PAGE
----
MONDAY, 25 NOVEMBER 2019
SUBJECTS: The floundering economy; Westpac; China.
JIM CHALMERS, SHADOW TREASURER: Since the Parliament last sat unemployment has risen, wages growth has slowed, the retail sector has been spluttering, the economy has been floundering, we found out that Westpac has breached the law 23 million times, yet Scott Morrison's highest priority is to pick on unions which represent nurses, cleaners and firies. I think that speaks volumes about the Government's priorities here.
When the economy is floundering and people are struggling, Scott Morrison spends all of his time dividing Australians to try and distract from his substantial failings on the economy. If only Scott Morrison spent as much time coming up with a plan to turn this economy around as he spends dividing people as a distraction from his failures on the economy. If only Scott Morrison spent as much time cracking down on bad behaviour in the banks as he spends picking on workers and their unions. If only Scott Morrison spent as much time focussed on growing the economy as he spends playing politics, the country would be much better off. Scott Morrison thinks that a union making three mistakes on their paperwork is a bigger threat to Australia than 23 million breaches of the law by one of the big four banks. That's why he resisted the Banking Royal Commission for two years. It's why he voted against the Banking Royal Commission 26 times. It's why he has been dragging his feet on implementing the recommendations of that Banking Royal Commission.
Scott Morrison's priorities are all wrong. He spends no time coming up with a plan for the economy and spends all of his time dividing Australians and trying to distract from the fact that since the Parliament last sat unemployment's gone up, wages growth has slowed, the retail sector is in real strife, the economy is floundering and a bank has been sprung with more bad behaviour that Scott Morrison has spent so much of his time over the last six years of this Government trying to prevent from coming to light.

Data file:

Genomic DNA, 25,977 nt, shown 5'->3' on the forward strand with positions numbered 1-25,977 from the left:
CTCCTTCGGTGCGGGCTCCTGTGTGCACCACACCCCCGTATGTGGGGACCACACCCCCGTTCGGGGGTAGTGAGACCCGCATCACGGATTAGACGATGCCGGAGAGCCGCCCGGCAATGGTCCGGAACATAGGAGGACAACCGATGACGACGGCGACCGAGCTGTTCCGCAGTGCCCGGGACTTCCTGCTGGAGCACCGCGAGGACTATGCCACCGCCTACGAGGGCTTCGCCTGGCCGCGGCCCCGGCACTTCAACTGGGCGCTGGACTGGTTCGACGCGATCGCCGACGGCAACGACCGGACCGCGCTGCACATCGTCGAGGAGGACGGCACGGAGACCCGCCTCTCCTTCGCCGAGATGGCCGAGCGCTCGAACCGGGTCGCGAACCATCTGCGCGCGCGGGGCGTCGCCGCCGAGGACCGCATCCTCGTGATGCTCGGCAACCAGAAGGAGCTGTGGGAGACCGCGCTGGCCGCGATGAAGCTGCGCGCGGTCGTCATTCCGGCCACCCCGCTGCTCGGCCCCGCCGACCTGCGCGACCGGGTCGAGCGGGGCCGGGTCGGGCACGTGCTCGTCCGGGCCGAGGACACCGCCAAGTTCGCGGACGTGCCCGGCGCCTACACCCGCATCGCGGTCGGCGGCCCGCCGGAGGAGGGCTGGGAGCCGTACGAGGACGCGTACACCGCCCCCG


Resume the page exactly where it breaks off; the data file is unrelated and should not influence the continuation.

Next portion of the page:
JOURNALIST: Is that a fair comparison to make, though, the union busting Bill with the Westpac scandal? I guess it's not the Government's job to be firing bank execs?
CHALMERS: The Government's argument is that it's their job to be firing union leaders. That's the inconsistency that we're pointing out here. In the last Parliamentary sitting fortnight of the year they want to make this their primary focus. The Government wants to crack down on a union which might get its paperwork wrong three times at the same time as we've got one of the big four banks engaged in 23 million alleged breaches of the law. The Government will always prioritise picking on workers and their unions over cracking down on the big banks.
JOURNALIST: Westpac's frozen their execs' bonuses. Does the public want more than just a slap on the wrist?
CHALMERS: The steps that Westpac have taken so far have been completely and utterly inadequate. The public and the shareholders have a real hunger for accountability which hasn't been satisfied by the announcements the bank has made so far.
JOURNALIST: So what should the Government be doing here?
CHALMERS: The Government's got its priorities all wrong. As I said, when it comes to cracking down on the big banks they'd rather spend their time picking on workers and unions.
JOURNALIST: But what should they do?
CHALMERS: The Government should not have spent six months dragging their feet on implementing the Banking Royal Commission’s recommendations. The Government should not have spent two years resisting calls for the Banking Royal Commission. The Government shouldn't have voted against it 26 times. We need to ensure that the Banking Royal Commission recommendations are implemented as soon as possible. We need to make sure that there is accountability for Westpac and that the public's legitimate hunger for more accountability is satisfied.
JOURNALIST: How concerning are reports of attempted Chinese influence in our Parliament?
CHALMERS: These are extraordinary revelations which deserve the most thorough investigation. If they are confirmed they underline and underscore an emerging issue that we've been aware of for some time. We want to make sure that our agencies are adequately resourced and listened to. We want to make sure that the Opposition is fully briefed on any developments. We want to seek opportunities to work with the Government in a bipartisan way to make sure that we get this complex area of policy right.
JOURNALIST: Should a former Chinese spy be granted asylum in Australia?
CHALMERS: No doubt that's being worked through and considered as the relevant authorities and agencies go through what has been a pretty extraordinary development. I don't have full visibility on all of the ins-and-outs of that case. No doubt we'll be briefed on that in due course as well. The Government should listen to the agencies. They should take the time to properly investigate all of the claims which are being made and take the appropriate steps after that. Thanks very much.